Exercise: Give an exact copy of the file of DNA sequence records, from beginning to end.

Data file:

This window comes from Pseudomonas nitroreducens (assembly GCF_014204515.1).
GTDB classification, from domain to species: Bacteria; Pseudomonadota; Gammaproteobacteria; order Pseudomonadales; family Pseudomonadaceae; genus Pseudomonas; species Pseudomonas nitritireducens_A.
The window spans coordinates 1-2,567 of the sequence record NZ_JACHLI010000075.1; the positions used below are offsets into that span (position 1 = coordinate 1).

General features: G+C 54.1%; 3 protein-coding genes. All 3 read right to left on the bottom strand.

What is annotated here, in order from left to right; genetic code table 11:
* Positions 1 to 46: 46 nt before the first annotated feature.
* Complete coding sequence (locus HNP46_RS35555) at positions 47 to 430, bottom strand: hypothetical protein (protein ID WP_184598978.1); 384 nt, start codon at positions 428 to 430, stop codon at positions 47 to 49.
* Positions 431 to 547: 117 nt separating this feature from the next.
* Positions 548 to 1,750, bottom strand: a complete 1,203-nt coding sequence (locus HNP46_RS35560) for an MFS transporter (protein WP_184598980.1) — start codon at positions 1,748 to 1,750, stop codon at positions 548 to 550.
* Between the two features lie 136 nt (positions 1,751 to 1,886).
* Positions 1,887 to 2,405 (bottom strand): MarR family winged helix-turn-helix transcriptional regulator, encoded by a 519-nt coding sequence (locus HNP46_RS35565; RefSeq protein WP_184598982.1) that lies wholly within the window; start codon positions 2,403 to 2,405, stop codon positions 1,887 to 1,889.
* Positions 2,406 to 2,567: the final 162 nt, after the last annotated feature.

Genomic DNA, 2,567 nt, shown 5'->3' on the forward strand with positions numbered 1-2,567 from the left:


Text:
This window comes from Pseudomonas nitroreducens (assembly GCF_014204515.1).
GTDB classification, from domain to species: Bacteria; Pseudomonadota; Gammaproteobacteria; order Pseudomonadales; family Pseudomonadaceae; genus Pseudomonas; species Pseudomonas nitritireducens_A.
The window spans coordinates 1-2,567 of the sequence record NZ_JACHLI010000075.1; the positions used below are offsets into that span (position 1 = coordinate 1).

General features: G+C 54.1%; 3 protein-coding genes. All 3 read right to left on the bottom strand.

What is annotated here, in order from left to right; genetic code table 11:
* Positions 1 to 46: 46 nt before the first annotated feature.
* Complete coding sequence (locus HNP46_RS35555) at positions 47 to 430, bottom strand: hypothetical protein (protein ID WP_184598978.1); 384 nt, start codon at positions 428 to 430, stop codon at positions 47 to 49.
* Positions 431 to 547: 117 nt separating this feature from the next.
* Positions 548 to 1,750, bottom strand: a complete 1,203-nt coding sequence (locus HNP46_RS35560) for an MFS transporter (protein WP_184598980.1) — start codon at positions 1,748 to 1,750, stop codon at positions 548 to 550.
* Between the two features lie 136 nt (positions 1,751 to 1,886).
* Positions 1,887 to 2,405 (bottom strand): MarR family winged helix-turn-helix transcriptional regulator, encoded by a 519-nt coding sequence (locus HNP46_RS35565; RefSeq protein WP_184598982.1) that lies wholly within the window; start codon positions 2,403 to 2,405, stop codon positions 1,887 to 1,889.
* Positions 2,406 to 2,567: the final 162 nt, after the last annotated feature.

Genomic DNA, 2,567 nt, shown 5'->3' on the forward strand with positions numbered 1-2,567 from the left: